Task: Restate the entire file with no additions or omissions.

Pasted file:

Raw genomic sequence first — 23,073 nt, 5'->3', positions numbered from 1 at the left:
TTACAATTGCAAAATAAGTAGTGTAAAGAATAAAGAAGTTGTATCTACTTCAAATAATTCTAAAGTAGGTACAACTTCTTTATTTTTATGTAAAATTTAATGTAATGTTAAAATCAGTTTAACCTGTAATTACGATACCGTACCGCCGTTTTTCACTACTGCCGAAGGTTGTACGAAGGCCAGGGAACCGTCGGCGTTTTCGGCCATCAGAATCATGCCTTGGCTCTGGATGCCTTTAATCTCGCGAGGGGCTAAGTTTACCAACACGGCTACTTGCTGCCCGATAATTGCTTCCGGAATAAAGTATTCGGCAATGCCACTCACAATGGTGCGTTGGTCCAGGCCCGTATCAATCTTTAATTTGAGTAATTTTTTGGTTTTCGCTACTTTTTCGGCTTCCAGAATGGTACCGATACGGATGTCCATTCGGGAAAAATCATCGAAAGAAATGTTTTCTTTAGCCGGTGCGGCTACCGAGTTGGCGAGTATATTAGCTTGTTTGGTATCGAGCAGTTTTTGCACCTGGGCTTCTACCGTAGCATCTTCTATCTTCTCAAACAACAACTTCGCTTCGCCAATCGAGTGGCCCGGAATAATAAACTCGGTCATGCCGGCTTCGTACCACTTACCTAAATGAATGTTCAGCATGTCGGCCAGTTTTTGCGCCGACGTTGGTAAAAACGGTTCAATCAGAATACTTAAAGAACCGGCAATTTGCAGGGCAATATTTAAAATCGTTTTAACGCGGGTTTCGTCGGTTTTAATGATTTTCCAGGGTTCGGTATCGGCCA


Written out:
Raw genomic sequence first — 23,073 nt, 5'->3', positions numbered from 1 at the left:
TTACAATTGCAAAATAAGTAGTGTAAAGAATAAAGAAGTTGTATCTACTTCAAATAATTCTAAAGTAGGTACAACTTCTTTATTTTTATGTAAAATTTAATGTAATGTTAAAATCAGTTTAACCTGTAATTACGATACCGTACCGCCGTTTTTCACTACTGCCGAAGGTTGTACGAAGGCCAGGGAACCGTCGGCGTTTTCGGCCATCAGAATCATGCCTTGGCTCTGGATGCCTTTAATCTCGCGAGGGGCTAAGTTTACCAACACGGCTACTTGCTGCCCGATAATTGCTTCCGGAATAAAGTATTCGGCAATGCCACTCACAATGGTGCGTTGGTCCAGGCCCGTATCAATCTTTAATTTGAGTAATTTTTTGGTTTTCGCTACTTTTTCGGCTTCCAGAATGGTACCGATACGGATGTCCATTCGGGAAAAATCATCGAAAGAAATGTTTTCTTTAGCCGGTGCGGCTACCGAGTTGGCGAGTATATTAGCTTGTTTGGTATCGAGCAGTTTTTGCACCTGGGCTTCTACCGTAGCATCTTCTATCTTCTCAAACAACAACTTCGCTTCGCCAATCGAGTGGCCCGGAATAATAAACTCGGTCATGCCGGCTTCGTACCACTTACCTAAATGAATGTTCAGCATGTCGGCCAGTTTTTGCGCCGACGTTGGTAAAAACGGTTCAATCAGAATACTTAAAGAACCGGCAATTTGCAGGGCAATATTTAAAATCGTTTTAACGCGGGTTTCGTCGGTTTTAATGATTTTCCAGGGTTCGGTATCGGCCA